Monday, January 30, 2006

Moon



I call my oldest girl Petunia Moon, a name that stuck when she was a small child stumbling through flowerbeds with her blue-saucer eyes. She doesn't stumble now...but her eyes remain that distinctive shade of blue like the edges of a full moon on a cold night. My son has been nicknamed, quite simply, "my boy-o" because he is my only one and he doesn't mind it. He has a name he calls me, as well--"beautiful angel". He emphatically declares it as my identity and I love him for it. The baby, of course, is "the baby" or Rosie or Rosie-Bear (Rose is the middle name picked by her sister the morning after she was born). These names are their "heart names" to me. Their birth names are ones we worked very hard to find--searching through layers and layers of the meanings, origins, popularity, and even sounds of the letters. But, these others are fluid and organic--they just simply arose out of life in the family--and I love them as well.

These nicknames are just the ones I use, though. M. calls the children by names all his own and they include at any given moment: pudding, hammer, pigeon, boy, girl, hon, and princess. These shift at random moments--and I have teased him several times about some of them. He raises his eyebrow as he looks at me,
"Didn't you...for a long time...actually call our son Mr. Pants?"
This usually shuts me up. If not, he'll politely continue with a smile playing at the corners of his mouth,
"And...didn't you actually lobby very hard to name our oldest Pandora?"
Which works like a charm, because I have no come-back here. Yes, I did lobby for the name Pandora...but I was twenty years old and had just taken mythology the semester before, so I blame it all on the heart-felt rendition of Pandora's tale and the birth of Hope by my crusty old professor with his broken eyeglasses and flannel shirts.

In other cultures, having many names is very common. There are names to ward off evil, family names, ceremonial names, names for different stages of the life cycle. Here, our parents get to choose our one and only (unless we are heterosexual females who decide to take on the husband's name). We find it strange that others change names in different communities, but you'll find very few Richards who aren't called something else...very few Thomases, Elizabeths, and Victorias. Rich-Rick-Tom-Tommy-Liz-Beth-Vicky-Tori...sure, you'll get plenty of those. My own M. has gone so exclusively by the nickname "Scarp" that I didn't even know his "birth name" until long after I was already in love. My parents used nicknames when they felt like doing so, and didn't when they didn't. M.'s parents only use their children's (and grandchildren's) full first name...no shortening, no abbreviations, no nicknames. I can understand the logic there. I really believed with all of my heart that I would firmly fall in the same camp after the hours of research into my babies' names. Why would I ever deviate from the "chosen ones"? I don't know...but, somehow I have.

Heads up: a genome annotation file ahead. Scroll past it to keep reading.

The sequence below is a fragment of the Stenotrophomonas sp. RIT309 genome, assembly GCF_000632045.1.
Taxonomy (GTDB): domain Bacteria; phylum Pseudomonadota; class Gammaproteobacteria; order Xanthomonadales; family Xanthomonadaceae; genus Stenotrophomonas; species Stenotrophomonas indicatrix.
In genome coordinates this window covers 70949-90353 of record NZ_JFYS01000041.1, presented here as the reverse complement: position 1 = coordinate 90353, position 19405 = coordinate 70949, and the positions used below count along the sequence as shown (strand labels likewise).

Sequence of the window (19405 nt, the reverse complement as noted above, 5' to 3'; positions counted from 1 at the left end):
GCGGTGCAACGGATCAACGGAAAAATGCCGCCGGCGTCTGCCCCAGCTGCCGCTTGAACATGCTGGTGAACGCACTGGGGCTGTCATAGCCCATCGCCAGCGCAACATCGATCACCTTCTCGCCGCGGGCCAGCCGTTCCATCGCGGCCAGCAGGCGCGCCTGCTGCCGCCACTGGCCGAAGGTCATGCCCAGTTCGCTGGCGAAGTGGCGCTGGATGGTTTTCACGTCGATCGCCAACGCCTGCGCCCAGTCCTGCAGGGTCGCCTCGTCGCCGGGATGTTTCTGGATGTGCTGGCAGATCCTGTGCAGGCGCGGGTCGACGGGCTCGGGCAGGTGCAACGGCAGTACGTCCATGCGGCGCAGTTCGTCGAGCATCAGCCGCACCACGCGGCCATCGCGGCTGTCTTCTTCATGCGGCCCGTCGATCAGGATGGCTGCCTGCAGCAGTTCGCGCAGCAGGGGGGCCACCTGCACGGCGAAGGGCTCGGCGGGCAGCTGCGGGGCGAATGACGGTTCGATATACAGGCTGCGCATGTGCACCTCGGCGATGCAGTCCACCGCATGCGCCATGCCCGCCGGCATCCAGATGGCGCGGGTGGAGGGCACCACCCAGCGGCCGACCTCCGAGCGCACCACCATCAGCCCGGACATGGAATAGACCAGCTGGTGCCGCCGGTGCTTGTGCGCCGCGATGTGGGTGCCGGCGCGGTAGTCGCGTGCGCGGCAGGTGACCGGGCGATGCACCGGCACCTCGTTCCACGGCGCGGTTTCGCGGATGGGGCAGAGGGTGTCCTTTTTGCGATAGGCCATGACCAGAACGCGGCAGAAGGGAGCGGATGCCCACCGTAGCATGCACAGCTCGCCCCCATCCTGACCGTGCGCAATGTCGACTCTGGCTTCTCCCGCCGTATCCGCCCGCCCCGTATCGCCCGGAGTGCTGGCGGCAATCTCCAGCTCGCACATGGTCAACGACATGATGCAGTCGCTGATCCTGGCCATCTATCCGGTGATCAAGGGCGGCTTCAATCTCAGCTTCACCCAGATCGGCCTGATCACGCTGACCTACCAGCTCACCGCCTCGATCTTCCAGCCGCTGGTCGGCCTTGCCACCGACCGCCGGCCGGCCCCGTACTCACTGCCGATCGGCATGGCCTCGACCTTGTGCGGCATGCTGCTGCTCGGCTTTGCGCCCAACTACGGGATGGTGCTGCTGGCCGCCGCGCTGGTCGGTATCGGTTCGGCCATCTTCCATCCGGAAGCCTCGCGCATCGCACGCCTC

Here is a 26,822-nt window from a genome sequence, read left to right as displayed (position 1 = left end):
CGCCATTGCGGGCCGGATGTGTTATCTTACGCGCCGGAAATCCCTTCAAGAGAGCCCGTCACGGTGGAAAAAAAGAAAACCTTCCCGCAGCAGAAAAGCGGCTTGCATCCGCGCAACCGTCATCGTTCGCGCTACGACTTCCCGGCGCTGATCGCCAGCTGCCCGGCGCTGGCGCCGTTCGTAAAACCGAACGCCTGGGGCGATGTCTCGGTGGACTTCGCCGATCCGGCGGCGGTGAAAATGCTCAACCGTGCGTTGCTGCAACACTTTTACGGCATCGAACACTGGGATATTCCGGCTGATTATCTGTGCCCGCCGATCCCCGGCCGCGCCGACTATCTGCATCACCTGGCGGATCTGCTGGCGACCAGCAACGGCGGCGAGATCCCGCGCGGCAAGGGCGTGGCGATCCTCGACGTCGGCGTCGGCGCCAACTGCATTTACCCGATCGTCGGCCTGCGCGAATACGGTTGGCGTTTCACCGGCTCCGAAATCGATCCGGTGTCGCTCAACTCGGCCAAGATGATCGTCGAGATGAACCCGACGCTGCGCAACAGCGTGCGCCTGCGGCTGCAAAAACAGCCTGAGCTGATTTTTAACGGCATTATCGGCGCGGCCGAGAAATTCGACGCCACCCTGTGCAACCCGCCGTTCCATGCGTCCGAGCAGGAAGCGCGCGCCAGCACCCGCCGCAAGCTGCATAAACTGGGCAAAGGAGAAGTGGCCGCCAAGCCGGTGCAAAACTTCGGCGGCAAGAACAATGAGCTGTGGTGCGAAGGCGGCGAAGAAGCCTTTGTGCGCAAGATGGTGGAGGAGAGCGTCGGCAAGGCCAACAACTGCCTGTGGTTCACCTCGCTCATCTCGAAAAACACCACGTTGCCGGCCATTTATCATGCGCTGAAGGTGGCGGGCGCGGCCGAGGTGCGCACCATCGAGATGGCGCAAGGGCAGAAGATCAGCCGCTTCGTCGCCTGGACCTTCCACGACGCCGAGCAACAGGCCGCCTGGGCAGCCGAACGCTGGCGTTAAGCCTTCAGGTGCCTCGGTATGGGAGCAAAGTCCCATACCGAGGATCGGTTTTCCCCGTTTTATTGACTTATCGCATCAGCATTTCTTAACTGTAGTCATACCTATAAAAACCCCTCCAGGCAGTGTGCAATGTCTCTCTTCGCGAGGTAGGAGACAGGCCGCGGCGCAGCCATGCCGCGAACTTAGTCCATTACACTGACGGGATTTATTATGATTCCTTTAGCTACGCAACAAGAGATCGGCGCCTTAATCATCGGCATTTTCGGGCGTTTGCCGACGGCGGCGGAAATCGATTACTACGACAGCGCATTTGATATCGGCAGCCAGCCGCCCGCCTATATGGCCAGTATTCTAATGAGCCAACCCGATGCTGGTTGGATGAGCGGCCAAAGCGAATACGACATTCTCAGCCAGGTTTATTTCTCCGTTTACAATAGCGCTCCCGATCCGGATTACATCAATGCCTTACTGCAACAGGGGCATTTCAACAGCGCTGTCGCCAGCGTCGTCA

I am always floored when parents tell me they "have no idea what their child's name means" or when they "had no real reason for the name they just liked it". Now, I realize that this is probably the more common way to choose a name--based on a knee-jerk response. It is perfectly legitimate and probably a lot more fun than the deep etymological research I subjected our children's names to. But, I am a word-junkie, as mentioned before, and I could never casually apply a word to the most significant piece of work I will ever produce in my lifetime--my child. I am jealous of those who could. There are a number of lovely names whose meanings would make my toes curl...Esau, interesting and short--well, it means hairy. Fabulous Fabiana is a bean farmer. Cutie-pie Cameron means "bent nose"...and Andrea means "manly". It can get much, much scarier. I don't know why, but these things matter to me. Yes, the names are very appealing--but, I cannot transcend the meanings. So, I've worked hard on names to give my kids silly nicknames, make any sense? No. But, I never claimed to.

Maybe it's my parents' fault. They let my sister and I choose our own middle names by leaving them blank until our Confirmation. Most Catholics suddenly get an extra name, quickly chosen and more quickly forgotten. We could finally stop leaving spaces blank on forms because it became our legal middle name instead. What did I choose? Well, at thirteen or so, after considerable research--I settled on Delia because it was Irish and had belonged to a great-grandmother...oh, and I kid you not, because Delia was the Greek Goddess of the Moon. My heart name is part of my birth one...my children may all grow up and change their names to Jane, John, and Jill. That will be their choice...we have a whole slew of ideas on rotation around these parts...trying on names and shedding them like too-tight clothes we've outgrown and left behind.
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